“It's an interesting public-art challenge,” he explains, “in that a million people are going to see this at night, whether they want to or not … So it's a challenge, to have it fit in, have it be subtle, have it be engaging, changing, and dynamic.”
San Francisco’s anti-high rise history
San Francisco has hardly been a city to embrace changes to its skyline. In the 1960s, where residents saw natural hills downtown, developers saw opportunity. Big, boxy buildings shot-up without oversight.
Joshua Switzky, a lead planner with the San Francisco Planning Department, says a backlash against tall office buildings took root among critics and residents.
“That created theplanning framework to more consciously shape the city's skyline based on public values and intention, and not on private initiative,” Switzky says.
That framework was called the Downtown Plan. By the time Mayor Diane Feinstein signed it in 1985, it was described as one of the most publicized and scrutinized pieces of planning legislation in the country’s history.
“That plan required that tall buildings taper as they got taller and emphasized more delicate and interesting tops of buildings,” he says.
To avoid refrigerator-like buildings, the plan required tops to be complex, decorative, sculptured, intricate, expressive. Architects bristled. Allan Temko, San Francisco Chronicle’s architecture critic at the time, quipped that San Francisco wouldn’t need architects, but milliners.
“Putting silly hats on tops of buildings,” Switzky explains, “and there certainly are buildings that that’s probably a fair representation.”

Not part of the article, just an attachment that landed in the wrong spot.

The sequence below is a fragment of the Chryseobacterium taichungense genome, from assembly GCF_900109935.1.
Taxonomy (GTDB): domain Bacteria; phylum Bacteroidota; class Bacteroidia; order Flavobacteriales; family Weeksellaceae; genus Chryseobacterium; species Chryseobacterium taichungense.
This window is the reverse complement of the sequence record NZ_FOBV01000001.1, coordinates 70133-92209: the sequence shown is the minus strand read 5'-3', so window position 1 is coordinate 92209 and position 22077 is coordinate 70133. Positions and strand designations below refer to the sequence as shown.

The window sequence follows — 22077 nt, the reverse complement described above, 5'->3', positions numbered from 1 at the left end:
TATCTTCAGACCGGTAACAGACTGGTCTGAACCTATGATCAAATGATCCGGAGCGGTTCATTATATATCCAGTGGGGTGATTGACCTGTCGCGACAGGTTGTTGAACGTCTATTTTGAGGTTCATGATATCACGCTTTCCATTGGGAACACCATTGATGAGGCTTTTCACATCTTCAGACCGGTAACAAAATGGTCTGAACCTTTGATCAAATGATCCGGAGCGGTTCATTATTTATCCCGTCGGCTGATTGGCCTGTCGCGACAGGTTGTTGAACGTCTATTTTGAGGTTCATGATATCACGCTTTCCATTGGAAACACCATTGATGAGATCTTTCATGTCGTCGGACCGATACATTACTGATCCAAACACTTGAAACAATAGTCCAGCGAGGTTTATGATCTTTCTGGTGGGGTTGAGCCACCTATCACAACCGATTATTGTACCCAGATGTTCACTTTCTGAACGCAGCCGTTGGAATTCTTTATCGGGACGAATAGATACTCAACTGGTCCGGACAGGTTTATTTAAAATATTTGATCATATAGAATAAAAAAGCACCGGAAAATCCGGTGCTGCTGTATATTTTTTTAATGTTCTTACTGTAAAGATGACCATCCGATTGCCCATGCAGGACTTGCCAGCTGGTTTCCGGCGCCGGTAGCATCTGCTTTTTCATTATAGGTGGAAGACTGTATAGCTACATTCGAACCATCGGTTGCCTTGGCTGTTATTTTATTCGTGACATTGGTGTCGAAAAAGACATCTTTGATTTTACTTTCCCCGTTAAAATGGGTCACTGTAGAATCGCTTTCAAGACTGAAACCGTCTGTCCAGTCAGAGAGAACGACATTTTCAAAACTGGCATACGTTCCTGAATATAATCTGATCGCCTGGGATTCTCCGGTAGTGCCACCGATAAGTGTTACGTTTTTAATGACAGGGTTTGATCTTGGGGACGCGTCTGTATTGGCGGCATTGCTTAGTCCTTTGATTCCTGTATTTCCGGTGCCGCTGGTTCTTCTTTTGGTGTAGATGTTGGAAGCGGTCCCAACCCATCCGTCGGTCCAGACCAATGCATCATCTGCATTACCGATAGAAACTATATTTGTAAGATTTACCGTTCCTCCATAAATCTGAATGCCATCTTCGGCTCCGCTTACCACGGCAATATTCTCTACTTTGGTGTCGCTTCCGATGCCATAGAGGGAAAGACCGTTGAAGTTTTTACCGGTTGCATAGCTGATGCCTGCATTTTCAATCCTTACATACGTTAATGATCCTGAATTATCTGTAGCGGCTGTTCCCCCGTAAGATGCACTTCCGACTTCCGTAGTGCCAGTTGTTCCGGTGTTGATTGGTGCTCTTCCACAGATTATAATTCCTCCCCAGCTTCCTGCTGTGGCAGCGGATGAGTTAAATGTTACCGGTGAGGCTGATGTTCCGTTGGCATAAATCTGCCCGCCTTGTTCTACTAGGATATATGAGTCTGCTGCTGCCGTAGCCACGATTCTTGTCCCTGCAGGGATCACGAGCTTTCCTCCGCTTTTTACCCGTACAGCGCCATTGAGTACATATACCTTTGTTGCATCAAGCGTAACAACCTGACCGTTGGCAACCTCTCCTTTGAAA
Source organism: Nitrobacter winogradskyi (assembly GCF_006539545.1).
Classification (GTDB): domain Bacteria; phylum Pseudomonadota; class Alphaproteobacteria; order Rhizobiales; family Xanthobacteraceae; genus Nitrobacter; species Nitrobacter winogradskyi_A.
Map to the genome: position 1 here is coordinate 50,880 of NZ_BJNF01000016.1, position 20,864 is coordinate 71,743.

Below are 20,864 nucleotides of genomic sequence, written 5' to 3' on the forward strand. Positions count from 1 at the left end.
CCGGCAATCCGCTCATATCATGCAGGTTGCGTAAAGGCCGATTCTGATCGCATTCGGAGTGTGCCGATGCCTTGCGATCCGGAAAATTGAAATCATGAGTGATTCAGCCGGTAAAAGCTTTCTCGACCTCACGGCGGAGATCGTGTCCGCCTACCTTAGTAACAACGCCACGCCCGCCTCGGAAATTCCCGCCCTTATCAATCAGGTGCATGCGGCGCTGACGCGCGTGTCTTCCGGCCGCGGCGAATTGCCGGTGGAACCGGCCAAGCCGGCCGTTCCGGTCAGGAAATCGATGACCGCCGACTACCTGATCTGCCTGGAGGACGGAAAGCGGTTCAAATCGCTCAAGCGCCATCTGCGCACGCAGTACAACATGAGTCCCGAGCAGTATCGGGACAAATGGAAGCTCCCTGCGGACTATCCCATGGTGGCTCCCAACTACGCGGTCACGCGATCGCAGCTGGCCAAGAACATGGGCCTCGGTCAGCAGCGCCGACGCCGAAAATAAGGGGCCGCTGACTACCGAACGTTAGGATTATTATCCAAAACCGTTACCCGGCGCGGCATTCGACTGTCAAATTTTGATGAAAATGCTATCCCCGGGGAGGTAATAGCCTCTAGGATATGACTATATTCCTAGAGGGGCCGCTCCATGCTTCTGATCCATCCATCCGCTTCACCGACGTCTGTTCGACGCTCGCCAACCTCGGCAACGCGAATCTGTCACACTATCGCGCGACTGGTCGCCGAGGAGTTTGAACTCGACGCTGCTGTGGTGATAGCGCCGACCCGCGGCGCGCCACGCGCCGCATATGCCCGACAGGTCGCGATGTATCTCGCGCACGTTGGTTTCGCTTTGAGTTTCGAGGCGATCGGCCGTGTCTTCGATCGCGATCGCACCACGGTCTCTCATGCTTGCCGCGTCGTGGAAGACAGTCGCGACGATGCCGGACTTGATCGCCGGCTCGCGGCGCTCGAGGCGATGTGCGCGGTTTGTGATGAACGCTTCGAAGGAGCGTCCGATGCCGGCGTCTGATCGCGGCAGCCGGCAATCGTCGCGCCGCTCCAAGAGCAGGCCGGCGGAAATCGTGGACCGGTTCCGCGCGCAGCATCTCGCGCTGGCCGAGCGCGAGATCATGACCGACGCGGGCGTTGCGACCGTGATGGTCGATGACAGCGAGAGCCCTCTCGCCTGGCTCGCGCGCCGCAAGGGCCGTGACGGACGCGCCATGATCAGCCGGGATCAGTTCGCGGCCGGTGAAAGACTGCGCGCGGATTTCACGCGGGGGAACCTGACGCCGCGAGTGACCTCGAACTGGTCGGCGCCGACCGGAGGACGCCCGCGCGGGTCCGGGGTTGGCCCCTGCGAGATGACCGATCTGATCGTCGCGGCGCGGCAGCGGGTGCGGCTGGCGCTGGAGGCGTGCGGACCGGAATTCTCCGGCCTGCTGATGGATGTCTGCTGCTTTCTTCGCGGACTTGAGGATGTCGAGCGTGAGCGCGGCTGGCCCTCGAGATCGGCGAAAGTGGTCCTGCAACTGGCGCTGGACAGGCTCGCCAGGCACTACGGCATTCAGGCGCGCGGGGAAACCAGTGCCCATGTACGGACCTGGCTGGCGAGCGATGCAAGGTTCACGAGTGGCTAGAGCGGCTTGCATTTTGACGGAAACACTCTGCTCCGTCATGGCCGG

An “anti-high rise” movement was born. Back then, Tim Redmond was a reporter for the San Francisco Bay Guardian. Today he’s the editor of 48hills.org, the Guardian’s online successor.
Redmond says the movement wasn’t against high rises or how they looked. “The Bay Guardian was very much proudly of what was then called the ‘Anti-High Rise Movement,’ but it was more than that. It was an urban-environmental movement that wanted reasonable, rational planning in the city.”
In the 1970s the Guardian published the book, “The Ultimate Highrise: San Francisco's Mad Rush Toward the Sky.” It’s thesis: San Francisco high rise development was not financially viable.
The book proved that growth was not paying for growth, Redmond says. “When you do commercial office development, you attract workers to those buildings. How are they going to get there? Where are going to live? What's going to happen if they need emergency services? And who’s going to pay for all of that?” Not the developers, he adds.
We sat in Dolores Park overlooking Mission residential neighborhoods in the foreground with the downtown skyline rising beyond.
“Thirty years ago there were low income working class people living here,” he said. “And most of them are gone and that's because of what I see right over their heads. That’s because of what I see downtown. So I'm glad that we require a fee for public art. And that’s a wonderful thing. I'm all in favor, I'm glad they're doing it. What is that going to do for the family who is being evicted in the Mission because the landlord wants to rent it out to someone who works in Salesforce Tower?”
The planning department still dictates the aesthetics of San Francisco urban design — and a policy in the Downtown Plan requires developers spend one percent of construction costs on public art. Typically, this produces street-level art like sculptures, paintings, and digital works.
But the city has no oversight on the actual art. So here, it’s the developers, Boston Properties, and Jim Campbell who get final say over the new “hat” that will top Salesforce Tower — and change the city skyline.
Whether people like seeing images or not, the San Francisco skyline is about to change, as fast as the city it reflects.
This story originally aired in November of 2017 and has since been updated.